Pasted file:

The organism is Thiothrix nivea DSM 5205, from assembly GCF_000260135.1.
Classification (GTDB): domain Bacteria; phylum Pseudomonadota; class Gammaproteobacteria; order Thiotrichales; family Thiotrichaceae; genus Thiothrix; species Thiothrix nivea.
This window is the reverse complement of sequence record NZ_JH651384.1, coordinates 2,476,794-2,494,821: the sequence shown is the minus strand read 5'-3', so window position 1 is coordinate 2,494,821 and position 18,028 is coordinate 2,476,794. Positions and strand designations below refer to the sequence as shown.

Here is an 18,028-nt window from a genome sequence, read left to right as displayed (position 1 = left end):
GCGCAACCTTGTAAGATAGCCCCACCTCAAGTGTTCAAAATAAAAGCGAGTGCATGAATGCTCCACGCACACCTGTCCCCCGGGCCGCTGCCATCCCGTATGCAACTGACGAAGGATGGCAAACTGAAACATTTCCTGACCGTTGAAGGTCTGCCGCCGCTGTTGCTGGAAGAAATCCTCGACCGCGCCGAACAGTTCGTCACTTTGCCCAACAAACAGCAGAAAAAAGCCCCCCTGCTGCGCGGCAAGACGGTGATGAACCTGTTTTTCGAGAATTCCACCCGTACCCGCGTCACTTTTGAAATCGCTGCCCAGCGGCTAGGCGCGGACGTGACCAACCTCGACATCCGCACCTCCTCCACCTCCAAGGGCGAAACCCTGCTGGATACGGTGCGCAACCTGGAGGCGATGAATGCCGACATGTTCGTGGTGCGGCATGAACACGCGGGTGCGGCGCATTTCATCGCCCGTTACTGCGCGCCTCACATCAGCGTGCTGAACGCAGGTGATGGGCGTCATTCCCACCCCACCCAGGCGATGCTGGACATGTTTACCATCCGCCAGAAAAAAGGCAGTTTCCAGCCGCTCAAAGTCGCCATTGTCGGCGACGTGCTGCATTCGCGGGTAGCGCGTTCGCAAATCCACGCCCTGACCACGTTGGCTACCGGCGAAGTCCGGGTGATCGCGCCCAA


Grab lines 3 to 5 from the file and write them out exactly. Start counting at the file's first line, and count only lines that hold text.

This window is the reverse complement of sequence record NZ_JH651384.1, coordinates 2,476,794-2,494,821: the sequence shown is the minus strand read 5'-3', so window position 1 is coordinate 2,494,821 and position 18,028 is coordinate 2,476,794. Positions and strand designations below refer to the sequence as shown.

Here is an 18,028-nt window from a genome sequence, read left to right as displayed (position 1 = left end):
GCGCAACCTTGTAAGATAGCCCCACCTCAAGTGTTCAAAATAAAAGCGAGTGCATGAATGCTCCACGCACACCTGTCCCCCGGGCCGCTGCCATCCCGTATGCAACTGACGAAGGATGGCAAACTGAAACATTTCCTGACCGTTGAAGGTCTGCCGCCGCTGTTGCTGGAAGAAATCCTCGACCGCGCCGAACAGTTCGTCACTTTGCCCAACAAACAGCAGAAAAAAGCCCCCCTGCTGCGCGGCAAGACGGTGATGAACCTGTTTTTCGAGAATTCCACCCGTACCCGCGTCACTTTTGAAATCGCTGCCCAGCGGCTAGGCGCGGACGTGACCAACCTCGACATCCGCACCTCCTCCACCTCCAAGGGCGAAACCCTGCTGGATACGGTGCGCAACCTGGAGGCGATGAATGCCGACATGTTCGTGGTGCGGCATGAACACGCGGGTGCGGCGCATTTCATCGCCCGTTACTGCGCGCCTCACATCAGCGTGCTGAACGCAGGTGATGGGCGTCATTCCCACCCCACCCAGGCGATGCTGGACATGTTTACCATCCGCCAGAAAAAAGGCAGTTTCCAGCCGCTCAAAGTCGCCATTGTCGGCGACGTGCTGCATTCGCGGGTAGCGCGTTCGCAAATCCACGCCCTGACCACGTTGGCTACCGGCGAAGTCCGGGTGATCGCGCCCAA